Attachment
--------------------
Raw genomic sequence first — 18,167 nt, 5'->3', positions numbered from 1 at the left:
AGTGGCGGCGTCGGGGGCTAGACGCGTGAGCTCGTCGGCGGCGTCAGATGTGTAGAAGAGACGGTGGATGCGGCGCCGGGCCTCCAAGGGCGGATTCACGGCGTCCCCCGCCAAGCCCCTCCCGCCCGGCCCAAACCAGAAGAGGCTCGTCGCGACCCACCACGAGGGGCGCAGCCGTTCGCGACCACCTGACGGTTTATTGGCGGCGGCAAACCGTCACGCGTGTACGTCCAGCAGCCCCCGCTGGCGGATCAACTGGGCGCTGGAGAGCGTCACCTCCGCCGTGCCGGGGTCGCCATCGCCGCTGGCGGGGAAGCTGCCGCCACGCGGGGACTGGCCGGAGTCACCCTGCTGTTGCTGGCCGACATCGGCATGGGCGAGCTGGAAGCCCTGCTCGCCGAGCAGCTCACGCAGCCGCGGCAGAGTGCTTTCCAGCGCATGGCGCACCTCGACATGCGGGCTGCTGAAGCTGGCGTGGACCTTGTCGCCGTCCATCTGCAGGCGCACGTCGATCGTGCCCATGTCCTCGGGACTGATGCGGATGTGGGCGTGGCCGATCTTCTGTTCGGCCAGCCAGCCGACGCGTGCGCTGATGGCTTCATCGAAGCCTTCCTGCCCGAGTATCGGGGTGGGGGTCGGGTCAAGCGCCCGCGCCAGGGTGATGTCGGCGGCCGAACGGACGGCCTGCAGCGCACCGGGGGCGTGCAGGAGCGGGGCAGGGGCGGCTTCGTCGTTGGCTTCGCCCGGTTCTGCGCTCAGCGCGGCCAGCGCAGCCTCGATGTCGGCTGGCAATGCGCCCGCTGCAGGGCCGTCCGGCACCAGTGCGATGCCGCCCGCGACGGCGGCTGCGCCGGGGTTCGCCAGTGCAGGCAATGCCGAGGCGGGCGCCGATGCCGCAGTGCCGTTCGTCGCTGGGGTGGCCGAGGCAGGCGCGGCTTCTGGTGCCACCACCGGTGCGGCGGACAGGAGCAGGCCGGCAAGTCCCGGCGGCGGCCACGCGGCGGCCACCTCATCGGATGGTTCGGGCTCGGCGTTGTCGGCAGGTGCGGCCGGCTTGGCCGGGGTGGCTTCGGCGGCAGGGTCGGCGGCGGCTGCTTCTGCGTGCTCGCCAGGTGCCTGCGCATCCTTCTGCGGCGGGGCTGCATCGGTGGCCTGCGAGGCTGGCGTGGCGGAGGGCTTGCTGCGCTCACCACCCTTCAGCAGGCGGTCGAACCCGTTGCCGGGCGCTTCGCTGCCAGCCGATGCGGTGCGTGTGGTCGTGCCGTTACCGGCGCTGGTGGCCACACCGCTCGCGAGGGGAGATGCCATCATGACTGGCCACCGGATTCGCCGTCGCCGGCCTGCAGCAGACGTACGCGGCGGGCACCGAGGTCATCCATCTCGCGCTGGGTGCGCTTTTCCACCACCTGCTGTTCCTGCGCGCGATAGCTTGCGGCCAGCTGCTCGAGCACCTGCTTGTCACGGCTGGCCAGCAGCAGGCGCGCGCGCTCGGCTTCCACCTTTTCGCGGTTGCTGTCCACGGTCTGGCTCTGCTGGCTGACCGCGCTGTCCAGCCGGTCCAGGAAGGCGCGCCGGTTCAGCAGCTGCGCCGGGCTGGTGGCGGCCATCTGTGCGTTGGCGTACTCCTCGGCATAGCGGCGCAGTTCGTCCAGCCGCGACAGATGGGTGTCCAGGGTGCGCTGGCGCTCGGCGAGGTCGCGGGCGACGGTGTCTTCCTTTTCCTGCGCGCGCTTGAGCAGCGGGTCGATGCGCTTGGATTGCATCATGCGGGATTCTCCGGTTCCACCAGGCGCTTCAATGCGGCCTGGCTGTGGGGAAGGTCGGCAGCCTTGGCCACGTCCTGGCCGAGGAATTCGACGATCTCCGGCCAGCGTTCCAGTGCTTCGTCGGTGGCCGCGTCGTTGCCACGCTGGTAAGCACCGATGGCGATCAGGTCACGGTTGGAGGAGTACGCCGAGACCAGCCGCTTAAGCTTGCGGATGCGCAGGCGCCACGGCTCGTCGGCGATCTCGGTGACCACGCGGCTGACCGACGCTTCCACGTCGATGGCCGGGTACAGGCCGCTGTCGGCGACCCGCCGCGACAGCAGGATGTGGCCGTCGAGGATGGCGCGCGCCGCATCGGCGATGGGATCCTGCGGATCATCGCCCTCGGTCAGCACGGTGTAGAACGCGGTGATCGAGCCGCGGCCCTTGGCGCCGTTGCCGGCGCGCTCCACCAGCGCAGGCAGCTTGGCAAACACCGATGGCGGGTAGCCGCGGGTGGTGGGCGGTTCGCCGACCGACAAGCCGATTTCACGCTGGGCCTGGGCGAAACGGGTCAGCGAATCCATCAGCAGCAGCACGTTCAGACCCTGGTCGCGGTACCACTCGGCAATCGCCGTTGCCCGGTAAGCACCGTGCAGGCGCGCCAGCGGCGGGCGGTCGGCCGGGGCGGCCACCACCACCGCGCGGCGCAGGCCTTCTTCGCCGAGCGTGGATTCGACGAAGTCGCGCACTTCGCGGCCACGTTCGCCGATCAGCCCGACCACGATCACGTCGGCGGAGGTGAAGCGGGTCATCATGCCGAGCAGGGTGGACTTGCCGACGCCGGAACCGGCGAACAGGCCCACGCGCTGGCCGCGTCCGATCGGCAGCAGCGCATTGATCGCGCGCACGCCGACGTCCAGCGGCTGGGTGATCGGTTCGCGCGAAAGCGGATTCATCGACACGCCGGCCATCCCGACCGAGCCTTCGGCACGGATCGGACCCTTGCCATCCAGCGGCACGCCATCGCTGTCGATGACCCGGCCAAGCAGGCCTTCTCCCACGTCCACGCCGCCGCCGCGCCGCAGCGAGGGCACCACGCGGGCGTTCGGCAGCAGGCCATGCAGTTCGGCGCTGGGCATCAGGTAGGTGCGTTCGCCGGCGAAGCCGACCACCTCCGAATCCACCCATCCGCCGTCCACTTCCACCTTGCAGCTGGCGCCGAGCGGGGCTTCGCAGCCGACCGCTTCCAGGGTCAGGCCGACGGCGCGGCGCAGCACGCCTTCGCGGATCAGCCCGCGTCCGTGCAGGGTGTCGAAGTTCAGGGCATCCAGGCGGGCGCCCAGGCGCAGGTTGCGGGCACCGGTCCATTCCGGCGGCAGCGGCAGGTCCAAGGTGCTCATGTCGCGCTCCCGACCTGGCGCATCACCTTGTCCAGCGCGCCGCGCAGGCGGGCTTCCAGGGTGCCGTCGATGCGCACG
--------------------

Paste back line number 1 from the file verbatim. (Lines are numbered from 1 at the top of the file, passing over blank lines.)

Raw genomic sequence first — 18,167 nt, 5'->3', positions numbered from 1 at the left: